The editorial about awards season prompts my every-five-years-or-so harangue about the awards given by the American Chemical Society (C&EN, Jan. 21, page 3).
The majority of ACS members work in industry; a minority work in academia. The vast majority of ACS awards go to academia. As one distinguished academic colleague told me recently, “All we do is get awards.” Indeed. Occasionally an industrial chemist or engineer will win an award other than the industrial chemistry award. Here is the message ACS is delivering: The best of the best work is in academia.
I am a 30-plus-year industrial bench chemist. You know, bench, where actual chemistry gets done. I tell my colleagues that a Science paper, the endgame in academia, is a good start!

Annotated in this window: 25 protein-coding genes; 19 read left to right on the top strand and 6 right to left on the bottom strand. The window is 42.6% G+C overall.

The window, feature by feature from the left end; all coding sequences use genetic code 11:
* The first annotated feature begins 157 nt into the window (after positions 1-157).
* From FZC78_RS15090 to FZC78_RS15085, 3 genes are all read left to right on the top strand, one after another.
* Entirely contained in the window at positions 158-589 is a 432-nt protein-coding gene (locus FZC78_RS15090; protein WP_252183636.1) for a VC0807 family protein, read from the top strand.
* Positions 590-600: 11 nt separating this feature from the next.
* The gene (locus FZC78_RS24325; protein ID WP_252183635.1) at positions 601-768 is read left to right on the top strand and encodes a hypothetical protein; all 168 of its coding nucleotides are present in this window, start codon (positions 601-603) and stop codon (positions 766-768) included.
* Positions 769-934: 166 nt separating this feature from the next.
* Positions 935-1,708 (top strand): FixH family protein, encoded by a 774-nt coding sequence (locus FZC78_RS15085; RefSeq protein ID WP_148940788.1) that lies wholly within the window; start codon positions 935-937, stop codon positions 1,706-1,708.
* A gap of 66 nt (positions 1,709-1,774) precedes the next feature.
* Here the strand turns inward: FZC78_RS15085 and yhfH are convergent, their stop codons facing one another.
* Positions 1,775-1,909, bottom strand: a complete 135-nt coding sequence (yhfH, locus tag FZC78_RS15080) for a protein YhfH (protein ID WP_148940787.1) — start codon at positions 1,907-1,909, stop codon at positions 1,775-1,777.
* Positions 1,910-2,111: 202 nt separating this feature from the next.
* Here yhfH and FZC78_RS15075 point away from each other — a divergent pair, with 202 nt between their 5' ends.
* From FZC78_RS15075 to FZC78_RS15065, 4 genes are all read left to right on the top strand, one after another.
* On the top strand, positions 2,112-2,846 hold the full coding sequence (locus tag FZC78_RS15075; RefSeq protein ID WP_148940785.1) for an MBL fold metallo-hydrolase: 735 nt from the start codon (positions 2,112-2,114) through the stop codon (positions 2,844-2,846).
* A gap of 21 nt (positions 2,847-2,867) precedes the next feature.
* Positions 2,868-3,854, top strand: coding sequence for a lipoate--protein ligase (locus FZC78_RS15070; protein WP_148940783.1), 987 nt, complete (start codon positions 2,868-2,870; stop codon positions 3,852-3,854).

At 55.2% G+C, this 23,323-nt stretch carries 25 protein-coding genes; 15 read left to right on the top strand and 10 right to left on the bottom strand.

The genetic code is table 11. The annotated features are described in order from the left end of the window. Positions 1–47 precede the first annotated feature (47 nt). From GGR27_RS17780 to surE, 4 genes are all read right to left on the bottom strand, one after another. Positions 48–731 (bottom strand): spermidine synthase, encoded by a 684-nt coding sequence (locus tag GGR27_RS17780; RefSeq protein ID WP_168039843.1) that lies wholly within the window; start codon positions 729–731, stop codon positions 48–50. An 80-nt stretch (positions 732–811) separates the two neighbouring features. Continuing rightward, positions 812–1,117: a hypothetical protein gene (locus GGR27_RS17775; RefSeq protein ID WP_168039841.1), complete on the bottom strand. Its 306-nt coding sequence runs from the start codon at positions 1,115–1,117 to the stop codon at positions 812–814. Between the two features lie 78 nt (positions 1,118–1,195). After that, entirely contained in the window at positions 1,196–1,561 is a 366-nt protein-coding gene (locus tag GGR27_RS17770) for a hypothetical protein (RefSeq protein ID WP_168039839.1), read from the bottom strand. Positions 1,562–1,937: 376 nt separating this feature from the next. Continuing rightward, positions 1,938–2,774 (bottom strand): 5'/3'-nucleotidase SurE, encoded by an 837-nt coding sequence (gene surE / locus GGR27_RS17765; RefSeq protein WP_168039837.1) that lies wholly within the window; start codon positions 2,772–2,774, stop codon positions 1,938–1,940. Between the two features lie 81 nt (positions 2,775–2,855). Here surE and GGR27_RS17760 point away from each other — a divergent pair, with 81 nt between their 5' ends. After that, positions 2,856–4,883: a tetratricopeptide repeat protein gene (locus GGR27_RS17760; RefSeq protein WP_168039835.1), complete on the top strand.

Folks, the chemical enterprise provides actual material solutions critical to society’s needs. To say that only research from academia is award-worthy is wrong.
Larry LewisI've long been convinced that these awards are basically some sort of in-group sort of thing. I suppose what this means is that the academics are better at establishing those sorts of awards and handing them out.
(I wonder if anyone has a statistical analysis of all the different ACS awards. Probably not. (I wonder if Dr. Lewis has one?))